China asserts right to attack Taiwan if necessary

March 16, 1996
Web posted at: 11:20 a.m. EST (1620 GMT)

BEIJING, China (CNN) -- China denied Saturday ever telling the United States it would not attack Taiwan, saying it reserves the right to reclaim Taiwan by force if necessary.

"China has never promised to give up the use of force, though of course this is not directed at the Taiwan compatriots, " Chinese state radio quoted Foreign Ministry spokesman Shen Guofang as saying.

China ended missile tests this week in the Taiwan Strait but is continuing military exercises. Friday it announced a new round of military exercises overlapping with maneuvers that began Tuesday .

As late as Thursday the Clinton administration reported receiving assurances from Beijing that China did not intend to attack the island but merely discourage a move for independence prior to Taiwan's March 23 elections.

There was no immediate response from the Clinton administration on China's latest position. The United States military continues to monitor China's show of strength.

Map of China test area

China's assertion of its right to use force against Taiwan does not necessarily contradict what Chinese diplomats have told U.S. officials regarding the current exercises. China appears to be saying it has not changed its overall policy towards Taiwan -- that if Taiwan should seek independence, China would use any means to prevent it.

"Peaceful reunification and 'one country, two systems,' is our basic policy toward Taiwan. There has been no change," Shen said. "But in the circumstance of Taiwan's independence or its invasion by foreign forces, China will certainly take all necessary measures to protect the motherland's sovereignty and territorial integrity."

Lee Teng-hui

China considers Taiwan a renegade province, to be recaptured by force if necessary. It accuses Taiwan President Lee Teng- hui, expected to win next week's elections, of discarding the goal of reunification. Lee has denied that he wants Taiwan to be independent but has been seeking a more high-profile role for Taiwan in the international community.

Lee is a member of the Nationalist Party, which fled to Taiwan in 1949 after losing a civil war to the Communists on the mainland. The Nationalist government in Taipei also considers Taiwan to be a province of China, but claims it -- not the government in Beijing -- is the legitimate one.

Taiwan bristles at Chinese aggression

A Taiwan official told China Saturday to cease military maneuvers at once.

"We demand that the Chinese Communists stop the military exercises right away," said Chang King-yu, chairman of the government's policy-making Mainland Affairs Council. "This kind of military intimidation is going to hamper the development of relations."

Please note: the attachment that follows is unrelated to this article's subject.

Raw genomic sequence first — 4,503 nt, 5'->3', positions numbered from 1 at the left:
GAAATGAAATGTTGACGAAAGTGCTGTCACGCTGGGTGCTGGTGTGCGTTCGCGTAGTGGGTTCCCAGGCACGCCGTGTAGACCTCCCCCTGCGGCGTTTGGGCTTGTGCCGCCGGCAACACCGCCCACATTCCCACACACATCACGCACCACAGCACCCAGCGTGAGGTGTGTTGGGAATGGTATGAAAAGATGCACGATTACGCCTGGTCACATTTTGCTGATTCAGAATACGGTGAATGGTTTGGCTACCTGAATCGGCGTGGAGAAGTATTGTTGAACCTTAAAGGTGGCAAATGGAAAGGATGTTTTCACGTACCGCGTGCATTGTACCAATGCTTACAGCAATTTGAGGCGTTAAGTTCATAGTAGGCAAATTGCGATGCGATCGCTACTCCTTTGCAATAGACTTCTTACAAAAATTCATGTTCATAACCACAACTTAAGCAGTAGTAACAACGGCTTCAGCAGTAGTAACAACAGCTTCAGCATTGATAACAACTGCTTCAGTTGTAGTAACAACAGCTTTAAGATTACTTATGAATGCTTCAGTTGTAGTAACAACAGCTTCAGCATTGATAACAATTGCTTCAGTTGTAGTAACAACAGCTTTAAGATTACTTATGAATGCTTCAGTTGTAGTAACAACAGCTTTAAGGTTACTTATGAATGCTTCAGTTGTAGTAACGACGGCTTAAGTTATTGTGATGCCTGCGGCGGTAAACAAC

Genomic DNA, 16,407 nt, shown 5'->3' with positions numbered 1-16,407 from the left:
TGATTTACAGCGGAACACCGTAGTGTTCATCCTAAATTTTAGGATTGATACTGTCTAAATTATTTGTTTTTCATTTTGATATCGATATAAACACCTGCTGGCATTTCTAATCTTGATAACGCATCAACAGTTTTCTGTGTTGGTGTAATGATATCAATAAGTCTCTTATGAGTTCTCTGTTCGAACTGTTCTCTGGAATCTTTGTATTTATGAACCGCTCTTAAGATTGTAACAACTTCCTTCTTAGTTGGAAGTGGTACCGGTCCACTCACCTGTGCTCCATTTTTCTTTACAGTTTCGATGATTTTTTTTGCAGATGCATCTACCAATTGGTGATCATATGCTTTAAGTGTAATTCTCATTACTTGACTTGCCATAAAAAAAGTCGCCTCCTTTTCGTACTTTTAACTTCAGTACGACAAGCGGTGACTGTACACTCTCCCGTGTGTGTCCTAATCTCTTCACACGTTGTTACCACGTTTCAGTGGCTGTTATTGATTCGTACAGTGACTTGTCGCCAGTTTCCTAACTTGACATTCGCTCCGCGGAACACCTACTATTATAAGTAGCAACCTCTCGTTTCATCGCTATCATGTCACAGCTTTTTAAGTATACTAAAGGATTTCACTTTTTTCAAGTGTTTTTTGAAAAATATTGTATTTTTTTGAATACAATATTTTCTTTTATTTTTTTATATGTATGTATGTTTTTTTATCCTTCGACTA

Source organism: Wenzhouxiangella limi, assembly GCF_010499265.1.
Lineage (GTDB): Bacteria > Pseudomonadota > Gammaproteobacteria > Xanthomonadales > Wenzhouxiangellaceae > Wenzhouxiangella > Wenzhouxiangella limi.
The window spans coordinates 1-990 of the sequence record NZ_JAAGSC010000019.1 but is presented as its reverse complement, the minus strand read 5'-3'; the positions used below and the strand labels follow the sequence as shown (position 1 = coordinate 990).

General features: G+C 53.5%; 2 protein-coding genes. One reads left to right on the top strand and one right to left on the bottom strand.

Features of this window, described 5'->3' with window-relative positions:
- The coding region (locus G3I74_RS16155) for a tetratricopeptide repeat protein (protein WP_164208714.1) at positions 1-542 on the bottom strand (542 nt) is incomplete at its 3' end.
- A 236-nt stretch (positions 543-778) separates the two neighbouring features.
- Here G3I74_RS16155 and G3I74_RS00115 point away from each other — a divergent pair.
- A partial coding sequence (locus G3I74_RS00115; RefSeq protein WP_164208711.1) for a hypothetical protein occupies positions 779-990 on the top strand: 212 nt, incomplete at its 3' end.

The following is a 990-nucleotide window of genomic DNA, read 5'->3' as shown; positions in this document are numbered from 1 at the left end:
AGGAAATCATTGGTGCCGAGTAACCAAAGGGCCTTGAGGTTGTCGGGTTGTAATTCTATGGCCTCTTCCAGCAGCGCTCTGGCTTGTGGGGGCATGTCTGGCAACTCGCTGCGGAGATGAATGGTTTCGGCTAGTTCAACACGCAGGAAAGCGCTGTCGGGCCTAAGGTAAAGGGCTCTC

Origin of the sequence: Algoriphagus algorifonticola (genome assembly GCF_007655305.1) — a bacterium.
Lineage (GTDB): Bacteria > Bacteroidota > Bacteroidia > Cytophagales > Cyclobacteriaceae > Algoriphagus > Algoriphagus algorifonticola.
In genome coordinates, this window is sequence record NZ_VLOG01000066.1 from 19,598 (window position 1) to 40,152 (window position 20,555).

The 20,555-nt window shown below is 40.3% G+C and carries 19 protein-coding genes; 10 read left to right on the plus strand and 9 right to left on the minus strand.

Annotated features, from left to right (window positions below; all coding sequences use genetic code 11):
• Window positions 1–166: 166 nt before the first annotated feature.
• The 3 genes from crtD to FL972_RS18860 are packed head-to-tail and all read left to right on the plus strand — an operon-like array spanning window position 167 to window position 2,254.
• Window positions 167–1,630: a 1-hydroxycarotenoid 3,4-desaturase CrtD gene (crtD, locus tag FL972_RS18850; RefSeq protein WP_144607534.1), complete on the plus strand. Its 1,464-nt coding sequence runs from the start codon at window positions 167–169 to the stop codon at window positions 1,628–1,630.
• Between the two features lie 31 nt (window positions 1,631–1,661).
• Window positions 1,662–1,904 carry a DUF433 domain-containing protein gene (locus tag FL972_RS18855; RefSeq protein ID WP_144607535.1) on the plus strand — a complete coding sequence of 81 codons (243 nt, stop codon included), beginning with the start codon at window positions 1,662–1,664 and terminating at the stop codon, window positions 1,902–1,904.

Matsu Island

Taiwan's officials continue to express confidence that China has no plans to invade Taiwan. Still it evacuated civilians from a tiny island in the Taiwan Strait near where the next round of military exercises is to occur. The 500 Taiwanese troops stationed on Wuchiu island are to remain for the present. About 150 residents of the Matsu island group, north of the military exercise zone, voluntarily evacuated their homes near where Taiwan held defensive military exercises Friday.

In Taipei Saturday, some 20,000 Taiwanese protested China's military maneuvers. It was the largest such protest since China announced plans March 5 to conduct missile tests near Taiwan.

Chanting "Taiwan independence" and "No reunification with China," the protesters marched through the streets of Taipei. The march was organized by Taiwan's Democratic Progressive Party which supports independence from China. Frank Hsieh, DPP's candidate for vice president, said Saturday Taiwan should not let China dictate its policies. "We cannot dance to China's tune," Hsieh said.

DPP's presidential candidate Peng Ming-min is the leading challenger to President Lee, whose Nationalist party says it supports eventual reunification with China.

Hong Kong feels ripples of military exercises

In Hong Kong, the British colony set to revert to Chinese control next year, a Beijing spokesman said Saturday that residents should not be concerned over China's military exercises near Taiwan.

Only those contemplating independence in Hong Kong or Taiwan have reason to worry, said Zhang Junsheng, a spokesman for Xinhua News Agency, which serves as China's de facto embassy in Hong Kong.

Hong Kong officials in Washington urged the United States to exercise restraint in its policy toward China and Taiwan. The officials meeting in Washington to boost trade between Hong Kong and the United States said the Clinton administration should not bend from its position of recognizing only mainland China.

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